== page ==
Published Jul 07, 2017Simply put, Buffy Sainte-Marie is one of the best performers out touring today. The fact she's in her late 70s just makes her more of a wonder: a sexy, political rocker of a grandmother whose songs are suited to updating, brushing off and reusing, and who's a joy to watch rocking out on stage leading a band of men who may be half her age but seem more like contemporaries.
The Northern Lights crowd was treated to an intimate, typically career-spanning set of 15 tunes, showcasing the breadth of time, emotion and genre Sainte-Marie likes to traverse. She began with "It's My Way," also the opening song off of 2015's Polaris Music Prize-winning Power in the Blood, then played "You Gotta Run," her recent collab with fellow Polaris winner Tanya Tagaq. After that it was fan favourite "Darling, Don't Cry" off of 1996's Up Where We Belong.
But it may have actually been Buffy's between-song stage banter that was most spot-on, as every time she introduced a tune she framed it in a way that gave depth to its meaning and revealed her inspiration, whether it was a throwaway comment like, "this rainbow hippie campfire song just had one line that was repeating so I gave it more lyrics" ("We Are Circling") or the story she told about walking with her father in Regina when he said, "daughter, they oughta leave the moon alone" — it provided the roots for "Generation."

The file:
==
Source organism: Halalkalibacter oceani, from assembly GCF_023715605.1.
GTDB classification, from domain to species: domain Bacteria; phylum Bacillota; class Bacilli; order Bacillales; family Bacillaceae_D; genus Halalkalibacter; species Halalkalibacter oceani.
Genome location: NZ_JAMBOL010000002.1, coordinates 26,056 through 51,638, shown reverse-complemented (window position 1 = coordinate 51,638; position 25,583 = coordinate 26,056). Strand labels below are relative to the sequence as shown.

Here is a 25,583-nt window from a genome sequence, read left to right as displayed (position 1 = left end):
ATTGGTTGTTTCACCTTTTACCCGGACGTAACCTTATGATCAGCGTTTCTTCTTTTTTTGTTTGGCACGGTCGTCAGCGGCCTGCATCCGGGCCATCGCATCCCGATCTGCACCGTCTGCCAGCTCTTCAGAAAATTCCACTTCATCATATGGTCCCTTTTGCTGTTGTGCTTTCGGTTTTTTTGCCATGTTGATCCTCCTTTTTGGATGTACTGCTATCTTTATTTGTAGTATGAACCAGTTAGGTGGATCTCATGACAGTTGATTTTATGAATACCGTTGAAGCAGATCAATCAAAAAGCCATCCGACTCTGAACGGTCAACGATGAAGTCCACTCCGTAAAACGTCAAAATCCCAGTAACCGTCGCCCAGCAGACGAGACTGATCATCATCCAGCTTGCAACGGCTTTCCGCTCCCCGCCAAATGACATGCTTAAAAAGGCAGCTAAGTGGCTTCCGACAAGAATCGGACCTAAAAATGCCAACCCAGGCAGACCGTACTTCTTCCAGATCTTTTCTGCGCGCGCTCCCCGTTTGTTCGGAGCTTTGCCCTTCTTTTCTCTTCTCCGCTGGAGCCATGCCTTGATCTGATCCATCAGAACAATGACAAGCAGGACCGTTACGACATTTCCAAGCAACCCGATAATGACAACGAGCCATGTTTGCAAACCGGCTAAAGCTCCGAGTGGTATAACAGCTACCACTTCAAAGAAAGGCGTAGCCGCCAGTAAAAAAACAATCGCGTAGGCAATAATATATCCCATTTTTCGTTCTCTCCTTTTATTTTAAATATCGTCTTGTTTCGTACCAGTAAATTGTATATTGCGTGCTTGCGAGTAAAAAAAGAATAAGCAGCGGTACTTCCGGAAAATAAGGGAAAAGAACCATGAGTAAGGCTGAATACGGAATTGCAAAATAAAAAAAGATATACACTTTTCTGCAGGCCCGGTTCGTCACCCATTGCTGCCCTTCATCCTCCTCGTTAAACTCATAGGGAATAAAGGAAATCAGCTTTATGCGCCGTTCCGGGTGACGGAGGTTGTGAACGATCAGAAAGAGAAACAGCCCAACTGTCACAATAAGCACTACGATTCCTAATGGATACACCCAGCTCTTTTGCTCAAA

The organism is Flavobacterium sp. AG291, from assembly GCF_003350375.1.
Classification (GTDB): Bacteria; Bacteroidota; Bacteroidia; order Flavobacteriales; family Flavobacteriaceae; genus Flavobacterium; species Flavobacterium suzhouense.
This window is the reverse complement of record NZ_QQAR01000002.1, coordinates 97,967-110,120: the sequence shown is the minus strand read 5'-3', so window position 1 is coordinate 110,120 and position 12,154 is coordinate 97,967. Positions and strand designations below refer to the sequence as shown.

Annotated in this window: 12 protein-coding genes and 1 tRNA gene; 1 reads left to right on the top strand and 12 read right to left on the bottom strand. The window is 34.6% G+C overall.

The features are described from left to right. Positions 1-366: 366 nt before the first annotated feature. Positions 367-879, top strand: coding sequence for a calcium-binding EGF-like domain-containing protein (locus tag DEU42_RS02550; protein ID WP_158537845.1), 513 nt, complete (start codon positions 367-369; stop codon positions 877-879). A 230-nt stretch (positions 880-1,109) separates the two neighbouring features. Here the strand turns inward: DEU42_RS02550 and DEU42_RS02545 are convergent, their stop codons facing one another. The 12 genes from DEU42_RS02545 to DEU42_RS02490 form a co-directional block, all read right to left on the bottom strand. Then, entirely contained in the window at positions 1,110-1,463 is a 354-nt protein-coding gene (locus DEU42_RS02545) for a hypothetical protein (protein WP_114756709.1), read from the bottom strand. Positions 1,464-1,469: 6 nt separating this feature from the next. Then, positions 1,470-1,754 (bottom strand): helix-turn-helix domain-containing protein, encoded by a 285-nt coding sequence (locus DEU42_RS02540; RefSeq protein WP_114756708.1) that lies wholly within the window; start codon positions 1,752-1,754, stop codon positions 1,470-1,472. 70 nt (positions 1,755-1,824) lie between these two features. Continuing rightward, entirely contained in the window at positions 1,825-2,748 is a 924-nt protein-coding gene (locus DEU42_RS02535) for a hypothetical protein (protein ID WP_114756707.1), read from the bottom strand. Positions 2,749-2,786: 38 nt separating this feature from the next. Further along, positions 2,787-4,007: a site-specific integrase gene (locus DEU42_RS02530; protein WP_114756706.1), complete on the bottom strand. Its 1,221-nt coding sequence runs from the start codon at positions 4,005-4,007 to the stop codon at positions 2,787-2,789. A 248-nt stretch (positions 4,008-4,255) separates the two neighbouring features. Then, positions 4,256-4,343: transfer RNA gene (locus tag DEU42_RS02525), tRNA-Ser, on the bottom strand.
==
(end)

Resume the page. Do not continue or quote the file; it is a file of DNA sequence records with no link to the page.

Her 1964 hit "Universal Soldier" is a set staple for good reason; people gathered in close to hear Buffy play it solo, and hung on every word. But it's another acoustic song, 1965's "Until It's Time For You to Go," with its truth and elegance, that gets me every time, and it was no different here. On a more light-hearted, rockier note, Buffy and the band played a "ZZ Top re-write" called "Bad Bad Ladies Who Ride" — if lyrics aren't feminist enough for you, she seemed to figure, just re-write them.
Sainte-Marie spoke of power in the blood as being a more feminine, non-violent form of power, and offered a differentiation between protest songs and "activist" ones — activist songs, Buffy explained, offer solutions. On that note, she played "The War Racket," off her forthcoming new album (due out this fall), which will be an "activism album." Buffy's new material is more of a jumble of a lot of overlapping issues; it doesn't have the direct simplicity of Sainte-Marie's '60s songs, but then again, it's a different time.
After an encore of "Carry It On," Buffy and the band left the stage over the beat of a pow wow drum, with drummer Michel Bruyere, who'd been dancing in his seat throughout the set, leading the dance.